“A sexist mythology has been baked into biology, and it distorts the way we perceive female animals. In the natural world female form and role varies wildly to encompass a fascinating spectrum of anatomies and behaviours.”
In the 1940s and ’50s, French embryologist Alfred Jost executed a series of brutal experiments on rabbit fetuses in the womb in order to determine the root of sex differentiation. All mammal fetuses begin with the same parts; he sought to understand exactly what determined their outcome. What he established was that high concentrations of testosterone catapulted the fetus toward male sexual development. Meanwhile, the lack of this hormone was assumed to push the fetus toward what was considered to be the “passive default”: female sexual development. This messed up theory became elevated to a universal truth and dubbed the Organizational Concept.
“Becoming a male is a prolonged, uneasy and risky adventure; it is a kind of struggle against inherent trends toward femaleness,” Jost declared at a conference in 1969. If that statement feels eerily prescient of the kind of jargon peddled by modern misogynists such as Joe Rogan and Andrew Tate, that’s because it is. Part of why Jost’s theory was so widely accepted in the first place was because it fit so neatly with another white male scientist’s already popular views on sex: Charles Darwin’s notion that males were generally dominant and females passive. When we look at science—just as when we look at history—we must always look at who authored it.
In Bitch: On the Female of the Species, zoologist Lucy Cooke disembowels this framework by examining animals that challenge our notions of sex and, more specifically, what is female. For example, we now know that there is no such thing as a “male” or “female” hormone; we all possess a mix of both. In fact, every sex hormone originates as cholesterol; all that differs is the amount of enzymes that convert them and where hormone receptors are distributed. And as Cooke points out, there are many animals that display how messy these distinctions are.
Look no further than the Crocuta crocuta, the spotted hyena. Females of this species have an eight-inch clitoris that is both shaped and positioned exactly like their male counterparts’ penises. Not only that, they get erections and have fused labia that appear just like furry testicles. Females have no vaginal opening; instead, they urinate, copulate, and even give birth through their clitorises. To top it off, female hyenas are larger and more muscular (and they are not the only species; South American bats, blue whales, and more follow this trend). And while it was assumed that this might be because of higher testosterone levels, the truth was more complex.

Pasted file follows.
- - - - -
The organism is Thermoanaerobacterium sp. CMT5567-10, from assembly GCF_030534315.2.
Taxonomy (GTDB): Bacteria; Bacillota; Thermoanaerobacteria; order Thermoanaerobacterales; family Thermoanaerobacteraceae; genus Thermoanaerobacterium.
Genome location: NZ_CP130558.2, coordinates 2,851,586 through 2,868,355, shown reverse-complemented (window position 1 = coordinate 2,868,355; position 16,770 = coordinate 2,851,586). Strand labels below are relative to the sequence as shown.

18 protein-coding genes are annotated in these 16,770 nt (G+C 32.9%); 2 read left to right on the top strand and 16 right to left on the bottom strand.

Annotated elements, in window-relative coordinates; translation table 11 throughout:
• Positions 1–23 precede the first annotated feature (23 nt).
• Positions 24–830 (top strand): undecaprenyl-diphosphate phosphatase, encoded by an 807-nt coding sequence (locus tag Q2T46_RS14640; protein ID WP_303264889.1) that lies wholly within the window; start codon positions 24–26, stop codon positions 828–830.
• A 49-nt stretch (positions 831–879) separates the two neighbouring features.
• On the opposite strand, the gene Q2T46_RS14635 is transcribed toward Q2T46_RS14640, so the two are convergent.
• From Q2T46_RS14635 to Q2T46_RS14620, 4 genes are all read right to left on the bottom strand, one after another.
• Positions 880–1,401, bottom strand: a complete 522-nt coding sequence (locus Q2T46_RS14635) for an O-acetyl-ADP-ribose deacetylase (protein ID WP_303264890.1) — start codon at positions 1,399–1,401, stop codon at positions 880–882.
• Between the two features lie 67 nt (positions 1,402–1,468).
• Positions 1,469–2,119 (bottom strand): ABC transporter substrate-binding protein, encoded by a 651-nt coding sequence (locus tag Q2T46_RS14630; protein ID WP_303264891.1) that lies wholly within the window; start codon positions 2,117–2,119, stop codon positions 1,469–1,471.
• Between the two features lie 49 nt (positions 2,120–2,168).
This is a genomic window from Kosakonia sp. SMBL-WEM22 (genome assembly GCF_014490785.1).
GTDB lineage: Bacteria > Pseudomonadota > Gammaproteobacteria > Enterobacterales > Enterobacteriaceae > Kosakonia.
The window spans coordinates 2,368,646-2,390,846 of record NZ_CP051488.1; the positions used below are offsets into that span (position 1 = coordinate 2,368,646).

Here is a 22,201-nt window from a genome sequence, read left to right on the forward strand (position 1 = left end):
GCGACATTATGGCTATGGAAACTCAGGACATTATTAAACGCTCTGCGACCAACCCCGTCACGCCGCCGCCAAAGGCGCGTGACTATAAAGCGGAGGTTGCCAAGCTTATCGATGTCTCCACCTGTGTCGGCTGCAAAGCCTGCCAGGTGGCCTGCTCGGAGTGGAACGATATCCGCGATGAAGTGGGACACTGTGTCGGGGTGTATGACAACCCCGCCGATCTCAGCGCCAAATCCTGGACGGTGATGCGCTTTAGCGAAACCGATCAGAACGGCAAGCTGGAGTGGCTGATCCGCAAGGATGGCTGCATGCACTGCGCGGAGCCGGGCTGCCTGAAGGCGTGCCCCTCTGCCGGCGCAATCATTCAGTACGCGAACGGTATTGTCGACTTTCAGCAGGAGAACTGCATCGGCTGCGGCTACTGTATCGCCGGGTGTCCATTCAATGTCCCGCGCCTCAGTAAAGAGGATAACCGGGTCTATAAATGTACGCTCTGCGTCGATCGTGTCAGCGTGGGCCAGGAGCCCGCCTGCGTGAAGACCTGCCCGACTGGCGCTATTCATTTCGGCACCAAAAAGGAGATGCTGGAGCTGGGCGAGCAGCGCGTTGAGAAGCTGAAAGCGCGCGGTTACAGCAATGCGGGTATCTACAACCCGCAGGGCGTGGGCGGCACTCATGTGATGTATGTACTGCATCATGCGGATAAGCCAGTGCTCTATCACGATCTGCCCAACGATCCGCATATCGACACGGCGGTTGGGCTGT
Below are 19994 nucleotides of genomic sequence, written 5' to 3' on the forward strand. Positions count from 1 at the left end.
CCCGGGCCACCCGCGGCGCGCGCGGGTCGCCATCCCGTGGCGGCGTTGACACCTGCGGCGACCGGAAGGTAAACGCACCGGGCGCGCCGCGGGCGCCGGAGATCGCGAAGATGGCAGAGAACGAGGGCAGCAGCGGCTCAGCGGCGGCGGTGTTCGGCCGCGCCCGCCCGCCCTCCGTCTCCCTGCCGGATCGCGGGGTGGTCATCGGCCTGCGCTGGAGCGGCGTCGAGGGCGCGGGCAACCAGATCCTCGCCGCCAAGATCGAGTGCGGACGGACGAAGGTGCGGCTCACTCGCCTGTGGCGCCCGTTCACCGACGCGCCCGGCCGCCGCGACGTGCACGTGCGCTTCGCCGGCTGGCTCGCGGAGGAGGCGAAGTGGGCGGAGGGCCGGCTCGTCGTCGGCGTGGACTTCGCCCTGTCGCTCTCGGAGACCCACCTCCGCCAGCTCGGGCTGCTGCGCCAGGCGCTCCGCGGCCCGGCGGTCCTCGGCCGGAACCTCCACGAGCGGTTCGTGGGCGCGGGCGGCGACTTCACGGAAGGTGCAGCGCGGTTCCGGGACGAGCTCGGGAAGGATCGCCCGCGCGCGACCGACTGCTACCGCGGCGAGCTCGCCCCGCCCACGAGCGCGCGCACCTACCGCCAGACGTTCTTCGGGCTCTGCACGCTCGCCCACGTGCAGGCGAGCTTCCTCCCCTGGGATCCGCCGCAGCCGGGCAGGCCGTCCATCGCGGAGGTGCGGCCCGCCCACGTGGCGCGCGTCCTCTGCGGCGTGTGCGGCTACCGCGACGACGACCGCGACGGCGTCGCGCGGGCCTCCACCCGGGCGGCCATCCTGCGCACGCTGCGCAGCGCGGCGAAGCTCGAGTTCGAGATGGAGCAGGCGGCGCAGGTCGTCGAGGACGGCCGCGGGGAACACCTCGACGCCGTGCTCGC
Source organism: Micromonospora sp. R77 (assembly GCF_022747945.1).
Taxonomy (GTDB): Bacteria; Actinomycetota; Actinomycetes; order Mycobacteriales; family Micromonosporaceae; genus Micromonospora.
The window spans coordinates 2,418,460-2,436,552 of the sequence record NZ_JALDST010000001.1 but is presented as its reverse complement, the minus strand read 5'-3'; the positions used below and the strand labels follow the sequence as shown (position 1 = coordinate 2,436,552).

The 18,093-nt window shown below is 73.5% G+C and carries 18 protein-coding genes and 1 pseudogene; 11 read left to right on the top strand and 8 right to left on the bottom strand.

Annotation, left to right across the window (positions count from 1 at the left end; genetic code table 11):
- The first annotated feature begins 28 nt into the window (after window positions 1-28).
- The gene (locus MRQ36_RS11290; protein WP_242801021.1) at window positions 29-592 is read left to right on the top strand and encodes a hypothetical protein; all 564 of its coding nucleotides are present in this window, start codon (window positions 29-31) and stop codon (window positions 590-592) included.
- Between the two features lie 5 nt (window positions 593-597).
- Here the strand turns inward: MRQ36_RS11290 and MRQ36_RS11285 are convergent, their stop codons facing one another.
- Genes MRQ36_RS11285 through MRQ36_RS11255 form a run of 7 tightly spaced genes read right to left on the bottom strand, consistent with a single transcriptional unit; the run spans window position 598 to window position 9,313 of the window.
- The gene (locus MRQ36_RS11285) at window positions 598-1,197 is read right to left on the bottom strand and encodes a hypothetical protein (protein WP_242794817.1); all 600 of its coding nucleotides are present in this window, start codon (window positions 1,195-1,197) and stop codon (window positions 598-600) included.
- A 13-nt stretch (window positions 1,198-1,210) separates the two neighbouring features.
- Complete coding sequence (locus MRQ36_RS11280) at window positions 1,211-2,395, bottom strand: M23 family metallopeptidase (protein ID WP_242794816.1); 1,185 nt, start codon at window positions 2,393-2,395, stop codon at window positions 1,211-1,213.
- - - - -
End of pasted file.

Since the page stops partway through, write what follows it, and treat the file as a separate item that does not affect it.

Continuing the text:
For female spotted hyenas, the answer lies not in the amount of testosterone but the timing of it. As it turns out, a female hyena’s testosterone levels are only high when she’s pregnant. Another androgen (the group of “male” hormones that includes testosterone) called androstenedione is typically present when mammals are carrying females; produced by the ovaries, it gets turned into estrogen. However, in the spotted hyena’s case, it gets converted to testosterone instead—influencing the developing female’s brain and genitals. This is but one example of how female sexual development is far from passive; it has simply been conveniently overlooked.
And then there is the female mole with gonads and the female spider monkey with a larger phallus than the males. But enough about genitals and hormones—what about chromosomes? Even these have more plasticity than we are taught to believe. Take the common frog, some of which follow the same XY pattern as humans with XX resulting in ovaries and XY in testes; and in others, many sex changes and variations occur due to both environmental and genetic factors, resulting in XY females and XX males. In this species, estrogen can cause sex reversal from male to female, upending Jost’s hypothesis around the all-powerful nature of testosterone.
Nature offers a sprawling diversity of what it means to be female. So, why are human females who challenge cultural notions of our sex—such as trans women like myself—deemed to be unnatural? To say that we are an exception because we are human is to reinforce the idea that humans are separate from nature. And yet, somehow, I’m the one warring with nature—all because I don’t fit neatly into a biological paradigm invented by misogynistic men who wanted to ensure that their sex continued to be perceived as the dominant one. In a binary hierarchy such as this, what could be more dangerous than someone seen as male “choosing” to be female?
As if that weren’t criminal enough, trans women are then charged by others for upholding hyperfemininity—despite this reinforcing the idea that femininity itself is negative (seen as passive and weak). Not to mention, it paints trans women as a monolith, when I know plenty of trans women who prefer not to present as hyperfeminine, even if doing so increases our risk of being harmed. Others accuse us of erasing what it means to be a woman altogether. But I have no interest in dictating how anyone relates to their womanhood, so long as they do the same.
A friend of mine once told me: “Welcoming you as a woman has never once taken away from my understanding of what it means to be a woman—it has only expanded it.” Studying variations of females in the natural world invites us to do the same. We should remain critical and curious when it comes to the organizational concepts our society is structured around and who invented them. I have always found it strange that anyone would take science as static, when nature is constantly expanding and evolving. As Cooke notes, variation is the hallmark of evolution. Like life itself, biology should be dynamic, diverse, and always subject to change.